Sarah Jane Barnett,
Hue & Cry Press, $25.00, ISBN 9780473333331
Otago University Press, $25.00, ISBN 9781927322345
Soundings of Hellas
Steele Roberts, $20.00, ISBN 9781927242957
Looking out to Sea
Steele Roberts, $20.00, ISBN 9781927242926
I’m looking at another pile of rich, rewarding collections of poetry, looking for commonalities so that I can do them some kind of justice in the allotted space. I see that Emma Neale glosses her title by quoting two poets who likened a poem to a machine. Don Paterson is deprecatory: a poem is “just a little machine for remembering itself”; while William Carlos Williams throws the possibilities wide open with another craftily small claim: “A poem is a small (or large) machine made of words”.
I like this angle. I used to beg my students to tell me not what a poem said, but what it did – tell a story, make an argument, strike a pose, thumb its nose, whatever – in the hope of persuading them that poetry wasn’t just an instrument of introspection. Poems are devices, machines, for engaging an audience, and I wanted them to explore what the machine does when you press the button or turn the handle.
These poets put their machinery to diverse work. The machinery itself is largely conventional, though Sarah Jane Barnett and Emma Neale both prod at the boundary between verse and prose. Barnett’s long poems are devices for imagining other lives and other people, getting on with the work their peculiar circumstances enjoin. She makes the deal perfectly clear in her notes: the poems are “works of fiction that draw upon real people and events”, and she has “worked hard to be faithful to the facts”, with carefully documented sources.
Hence, perhaps, the sturdy, businesslike quality of much of the prose, the fragmentary economy of the verse. Sometimes the roles are switched or smudged together in poetic prose or prosy verse. Gaps and typographic dislocations feel scrupulous, as registering uncertainty about what can or should be said. The premise of each poem is an unusual or unfamiliar predicament, in which real or invented characters play out their humanity.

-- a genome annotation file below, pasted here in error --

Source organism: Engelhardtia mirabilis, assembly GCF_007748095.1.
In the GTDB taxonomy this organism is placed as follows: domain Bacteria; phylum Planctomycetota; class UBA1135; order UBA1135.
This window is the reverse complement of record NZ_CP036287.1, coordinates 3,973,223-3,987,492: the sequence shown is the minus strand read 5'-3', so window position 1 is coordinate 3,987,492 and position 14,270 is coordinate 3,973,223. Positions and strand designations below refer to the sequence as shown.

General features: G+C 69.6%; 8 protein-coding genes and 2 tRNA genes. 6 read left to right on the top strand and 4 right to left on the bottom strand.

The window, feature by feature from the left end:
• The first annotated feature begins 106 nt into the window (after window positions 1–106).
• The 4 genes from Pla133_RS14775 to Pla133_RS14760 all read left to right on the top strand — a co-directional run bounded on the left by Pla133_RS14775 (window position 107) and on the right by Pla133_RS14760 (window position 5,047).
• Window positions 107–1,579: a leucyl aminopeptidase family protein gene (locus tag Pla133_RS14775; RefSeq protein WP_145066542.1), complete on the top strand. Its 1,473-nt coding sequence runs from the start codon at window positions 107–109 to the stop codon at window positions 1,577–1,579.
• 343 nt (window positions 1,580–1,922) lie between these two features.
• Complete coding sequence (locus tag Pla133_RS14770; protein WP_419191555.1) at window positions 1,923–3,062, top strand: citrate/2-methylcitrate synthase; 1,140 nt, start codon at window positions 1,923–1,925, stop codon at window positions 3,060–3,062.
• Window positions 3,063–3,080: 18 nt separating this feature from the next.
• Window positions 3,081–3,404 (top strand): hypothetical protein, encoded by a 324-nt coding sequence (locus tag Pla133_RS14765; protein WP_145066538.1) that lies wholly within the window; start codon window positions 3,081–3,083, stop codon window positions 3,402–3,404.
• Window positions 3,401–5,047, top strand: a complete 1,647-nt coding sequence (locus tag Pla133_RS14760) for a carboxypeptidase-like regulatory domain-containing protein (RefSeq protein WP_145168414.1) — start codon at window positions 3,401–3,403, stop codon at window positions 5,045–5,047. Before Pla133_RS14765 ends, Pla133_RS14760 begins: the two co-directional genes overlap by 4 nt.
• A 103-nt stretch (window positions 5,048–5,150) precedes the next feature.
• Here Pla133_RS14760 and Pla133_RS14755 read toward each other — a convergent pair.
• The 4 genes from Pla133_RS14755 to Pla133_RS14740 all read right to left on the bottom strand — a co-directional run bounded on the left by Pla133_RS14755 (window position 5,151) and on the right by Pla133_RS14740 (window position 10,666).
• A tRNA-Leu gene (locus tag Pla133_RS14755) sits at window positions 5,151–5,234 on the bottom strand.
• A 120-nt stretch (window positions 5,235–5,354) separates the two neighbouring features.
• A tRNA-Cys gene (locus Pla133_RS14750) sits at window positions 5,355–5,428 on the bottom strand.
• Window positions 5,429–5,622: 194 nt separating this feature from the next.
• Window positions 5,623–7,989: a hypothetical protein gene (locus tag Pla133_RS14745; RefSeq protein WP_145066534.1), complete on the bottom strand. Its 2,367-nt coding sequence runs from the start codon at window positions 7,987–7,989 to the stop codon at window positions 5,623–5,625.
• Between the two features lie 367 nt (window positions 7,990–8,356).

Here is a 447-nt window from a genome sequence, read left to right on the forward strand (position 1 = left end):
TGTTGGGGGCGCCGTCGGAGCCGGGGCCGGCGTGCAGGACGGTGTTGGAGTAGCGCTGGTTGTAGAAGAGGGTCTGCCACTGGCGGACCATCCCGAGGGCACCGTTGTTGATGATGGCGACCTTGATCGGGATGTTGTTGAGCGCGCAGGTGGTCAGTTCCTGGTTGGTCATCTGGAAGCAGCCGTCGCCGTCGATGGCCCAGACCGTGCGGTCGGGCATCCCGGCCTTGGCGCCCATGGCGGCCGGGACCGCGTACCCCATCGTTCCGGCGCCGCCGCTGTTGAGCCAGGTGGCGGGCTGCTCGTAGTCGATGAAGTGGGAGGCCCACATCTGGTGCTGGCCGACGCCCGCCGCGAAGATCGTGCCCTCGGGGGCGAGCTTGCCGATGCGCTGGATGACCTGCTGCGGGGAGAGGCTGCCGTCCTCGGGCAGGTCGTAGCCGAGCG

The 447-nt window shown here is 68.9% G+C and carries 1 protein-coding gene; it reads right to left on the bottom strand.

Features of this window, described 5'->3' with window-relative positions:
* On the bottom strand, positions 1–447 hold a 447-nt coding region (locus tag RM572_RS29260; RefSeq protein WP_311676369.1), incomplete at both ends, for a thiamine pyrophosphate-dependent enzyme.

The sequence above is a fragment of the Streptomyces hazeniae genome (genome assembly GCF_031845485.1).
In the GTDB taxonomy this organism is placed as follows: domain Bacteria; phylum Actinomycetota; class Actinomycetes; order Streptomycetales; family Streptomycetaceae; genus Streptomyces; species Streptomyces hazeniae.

In “The Woman who Married a Bear”, the relationship between an asexual Department of Conservation ranger and her lesbian colleague crumbles in the despair and nastiness of any old breakup. The strangeness lies in the premise that the introduced species she is trying to exterminate from the New Zealand high country is the black bear, which is used to figure her solitary particularity. In “Ghosts”, another remarkable couple are involved in a remarkable project in a harsh, lonely place – a (real) ecologist and oncologist at the remote Global Seed Vault in remote Norway. Personal fragility becomes a figure of global genetic vulnerability.
In “Addis Ababa”, an Ethiopian immigrant rehearses the losses that have brought him to New Zealand, and explores the business of getting by, fitting in, settling in to work. His work is translation, and as a linguist, he is acutely aware of verbal and cultural gains and losses. His language has a careful, scholarly formality; and there are brief lapses into his mother-tongue when he is stuck for a word or grappling with something untranslatable. Mostly these words are not glossed, so we are left to briefly feel his frustration. For this touching, eloquent sequence alone, the book is worth seeking out.